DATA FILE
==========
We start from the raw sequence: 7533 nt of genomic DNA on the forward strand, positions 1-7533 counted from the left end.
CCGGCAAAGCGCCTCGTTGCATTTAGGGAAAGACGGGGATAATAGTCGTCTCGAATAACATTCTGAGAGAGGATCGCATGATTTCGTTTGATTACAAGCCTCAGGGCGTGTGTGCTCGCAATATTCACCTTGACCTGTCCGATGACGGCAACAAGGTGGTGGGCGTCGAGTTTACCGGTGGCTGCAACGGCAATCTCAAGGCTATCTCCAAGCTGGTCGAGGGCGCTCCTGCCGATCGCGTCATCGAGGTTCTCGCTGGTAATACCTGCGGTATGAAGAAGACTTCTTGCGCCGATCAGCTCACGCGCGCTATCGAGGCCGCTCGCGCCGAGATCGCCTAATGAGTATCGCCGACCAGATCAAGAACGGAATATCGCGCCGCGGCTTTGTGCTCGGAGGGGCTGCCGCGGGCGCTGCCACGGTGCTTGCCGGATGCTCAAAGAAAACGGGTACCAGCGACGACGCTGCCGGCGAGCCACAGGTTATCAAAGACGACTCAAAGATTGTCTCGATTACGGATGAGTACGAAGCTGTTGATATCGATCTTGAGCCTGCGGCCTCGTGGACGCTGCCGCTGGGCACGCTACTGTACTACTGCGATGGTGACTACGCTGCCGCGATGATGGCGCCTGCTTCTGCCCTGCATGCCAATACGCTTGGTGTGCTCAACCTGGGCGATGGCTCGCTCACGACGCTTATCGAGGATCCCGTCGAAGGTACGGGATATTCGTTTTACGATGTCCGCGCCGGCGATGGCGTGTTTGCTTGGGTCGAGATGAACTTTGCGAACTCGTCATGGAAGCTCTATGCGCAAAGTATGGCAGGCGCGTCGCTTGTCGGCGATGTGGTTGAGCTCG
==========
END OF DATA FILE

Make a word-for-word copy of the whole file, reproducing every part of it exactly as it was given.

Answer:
We start from the raw sequence: 7533 nt of genomic DNA on the forward strand, positions 1-7533 counted from the left end.
CCGGCAAAGCGCCTCGTTGCATTTAGGGAAAGACGGGGATAATAGTCGTCTCGAATAACATTCTGAGAGAGGATCGCATGATTTCGTTTGATTACAAGCCTCAGGGCGTGTGTGCTCGCAATATTCACCTTGACCTGTCCGATGACGGCAACAAGGTGGTGGGCGTCGAGTTTACCGGTGGCTGCAACGGCAATCTCAAGGCTATCTCCAAGCTGGTCGAGGGCGCTCCTGCCGATCGCGTCATCGAGGTTCTCGCTGGTAATACCTGCGGTATGAAGAAGACTTCTTGCGCCGATCAGCTCACGCGCGCTATCGAGGCCGCTCGCGCCGAGATCGCCTAATGAGTATCGCCGACCAGATCAAGAACGGAATATCGCGCCGCGGCTTTGTGCTCGGAGGGGCTGCCGCGGGCGCTGCCACGGTGCTTGCCGGATGCTCAAAGAAAACGGGTACCAGCGACGACGCTGCCGGCGAGCCACAGGTTATCAAAGACGACTCAAAGATTGTCTCGATTACGGATGAGTACGAAGCTGTTGATATCGATCTTGAGCCTGCGGCCTCGTGGACGCTGCCGCTGGGCACGCTACTGTACTACTGCGATGGTGACTACGCTGCCGCGATGATGGCGCCTGCTTCTGCCCTGCATGCCAATACGCTTGGTGTGCTCAACCTGGGCGATGGCTCGCTCACGACGCTTATCGAGGATCCCGTCGAAGGTACGGGATATTCGTTTTACGATGTCCGCGCCGGCGATGGCGTGTTTGCTTGGGTCGAGATGAACTTTGCGAACTCGTCATGGAAGCTCTATGCGCAAAGTATGGCAGGCGCGTCGCTTGTCGGCGATGTGGTTGAGCTCG